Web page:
In order to successfully convey certain information to an audience or a user, we often come into a situation where we need to visualize the data we are presenting. Whether we are creating a presentation or designing an interface for an application, it’s important to know the basics of presenting data using charts or graphs.
When choosing a chart for data visualization, it’s important to consider what kind of message you are trying to convey to your audience. Do you want to compare values of two or more data points, see how things change over time, or show the composition of certain data?
With all of the different charts available to us, it can be challenging to choose the right one for the data we are presenting. In this tech bite, we will cover some of the most commonly used charts along with their variations and explain where they shine and when it’s better to avoid them.
Probably the most popular chart to be used, and for a good reason, is the bar chart (Example 1). It is extremely efficient in presenting and comparing quantitative data – anything that can be counted, measured, or given a numerical value but also grouped or categorized. The bar chart can even be used to showcase change over time or make trend predictions, although it’s best used when the depicted changes are more significant.
The bar chart consists of two axes. One axis represents categories that are being compared, while the other one represents the values of those categories.
Example 1 – Bar Chart with Two Categories
The categories themselves are represented as bars with either fixed length or height depending on the chart’s orientation.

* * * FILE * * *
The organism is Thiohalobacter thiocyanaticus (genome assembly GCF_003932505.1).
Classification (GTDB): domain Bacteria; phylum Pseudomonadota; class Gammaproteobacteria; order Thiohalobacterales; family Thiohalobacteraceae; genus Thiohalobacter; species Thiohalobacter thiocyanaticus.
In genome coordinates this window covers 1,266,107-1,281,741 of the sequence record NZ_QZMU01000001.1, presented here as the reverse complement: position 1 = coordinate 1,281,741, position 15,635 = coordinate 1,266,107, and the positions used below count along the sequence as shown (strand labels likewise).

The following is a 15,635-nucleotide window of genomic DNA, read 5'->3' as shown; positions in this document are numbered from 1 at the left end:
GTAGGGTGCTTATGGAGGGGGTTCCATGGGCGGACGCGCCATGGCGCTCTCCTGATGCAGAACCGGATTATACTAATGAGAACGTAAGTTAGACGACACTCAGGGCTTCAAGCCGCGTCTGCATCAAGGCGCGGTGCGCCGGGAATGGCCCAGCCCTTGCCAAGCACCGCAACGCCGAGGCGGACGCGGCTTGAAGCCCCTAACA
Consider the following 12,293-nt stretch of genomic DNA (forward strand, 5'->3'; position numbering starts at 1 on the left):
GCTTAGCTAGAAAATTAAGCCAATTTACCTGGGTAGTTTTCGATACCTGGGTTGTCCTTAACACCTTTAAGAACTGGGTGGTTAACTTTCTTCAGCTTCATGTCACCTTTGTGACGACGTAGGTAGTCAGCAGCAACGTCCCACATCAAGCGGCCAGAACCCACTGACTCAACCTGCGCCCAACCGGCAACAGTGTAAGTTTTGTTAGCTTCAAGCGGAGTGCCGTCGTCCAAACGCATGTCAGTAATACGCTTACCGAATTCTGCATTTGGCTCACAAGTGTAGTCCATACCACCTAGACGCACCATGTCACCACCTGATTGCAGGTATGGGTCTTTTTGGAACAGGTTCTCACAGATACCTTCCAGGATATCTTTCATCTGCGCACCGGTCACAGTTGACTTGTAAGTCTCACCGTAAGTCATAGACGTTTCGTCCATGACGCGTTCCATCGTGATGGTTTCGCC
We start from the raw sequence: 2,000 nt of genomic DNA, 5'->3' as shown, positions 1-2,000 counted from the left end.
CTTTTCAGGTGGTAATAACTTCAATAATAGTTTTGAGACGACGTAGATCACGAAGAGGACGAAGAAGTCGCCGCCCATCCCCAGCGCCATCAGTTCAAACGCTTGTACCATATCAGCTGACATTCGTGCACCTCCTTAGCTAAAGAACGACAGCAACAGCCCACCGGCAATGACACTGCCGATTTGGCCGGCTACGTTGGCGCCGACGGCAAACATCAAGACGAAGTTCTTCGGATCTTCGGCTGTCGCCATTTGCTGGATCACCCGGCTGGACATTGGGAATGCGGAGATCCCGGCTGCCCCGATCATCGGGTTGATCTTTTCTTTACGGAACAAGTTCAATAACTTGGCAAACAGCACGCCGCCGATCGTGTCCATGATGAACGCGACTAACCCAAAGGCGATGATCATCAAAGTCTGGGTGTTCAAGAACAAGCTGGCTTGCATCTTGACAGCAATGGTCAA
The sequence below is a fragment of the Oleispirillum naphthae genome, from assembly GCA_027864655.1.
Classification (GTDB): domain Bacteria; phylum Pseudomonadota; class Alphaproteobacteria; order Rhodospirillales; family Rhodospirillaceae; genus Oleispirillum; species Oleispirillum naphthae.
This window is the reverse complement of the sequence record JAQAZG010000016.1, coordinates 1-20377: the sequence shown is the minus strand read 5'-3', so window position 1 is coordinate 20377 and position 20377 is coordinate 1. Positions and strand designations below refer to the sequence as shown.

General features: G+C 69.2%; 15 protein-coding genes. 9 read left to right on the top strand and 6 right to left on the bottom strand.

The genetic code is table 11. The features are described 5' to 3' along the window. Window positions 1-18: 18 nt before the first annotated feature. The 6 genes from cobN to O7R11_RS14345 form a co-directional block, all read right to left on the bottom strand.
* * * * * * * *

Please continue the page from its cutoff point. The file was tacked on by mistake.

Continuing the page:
Bar Chart Types
If the chart has a vertical orientation (Example 1), the width of the bars will be the same in all categories, but the height will vary. The opposite is true for a chart with a horizontal orientation.
For a quicker understanding, bars should be sorted from the one with the greatest value down to the smallest value. In this way, we are removing additional cognitive effort required from the user to sort this information themselves.
Example 2 – Horizontal Bar Chart
When the category labels are too long (Example 3), it is better to switch to a horizontal chart (Example 2) rather than position the labels at an angle. Not only that the text displayed diagonally is not properly lined up with its corresponding bar, but it’s also harder to read, especially with multiple diagonal labels placed next to each other.
Example 3 – Long Diagonal Labels (how not to position labels)
If there is a need to showcase the value of more than one item within the category, a grouped bar chart (Example 4) can be used. The overall value of the category will be broken down into multiple bars or rectangles, which are grouped together and colored differently. The colors should stay consistent when repeating the group.
Example 4 – Grouped Bar Chart
In case we want to keep the overall value of the category visible but still show its constitution (what it’s made of), we can use the stacked bar chart (Example 5). This way, we have multiple rectangular shapes of the same width stacked on top of each other. These represent parts of the total value and are usually differentiated with various colors or shades.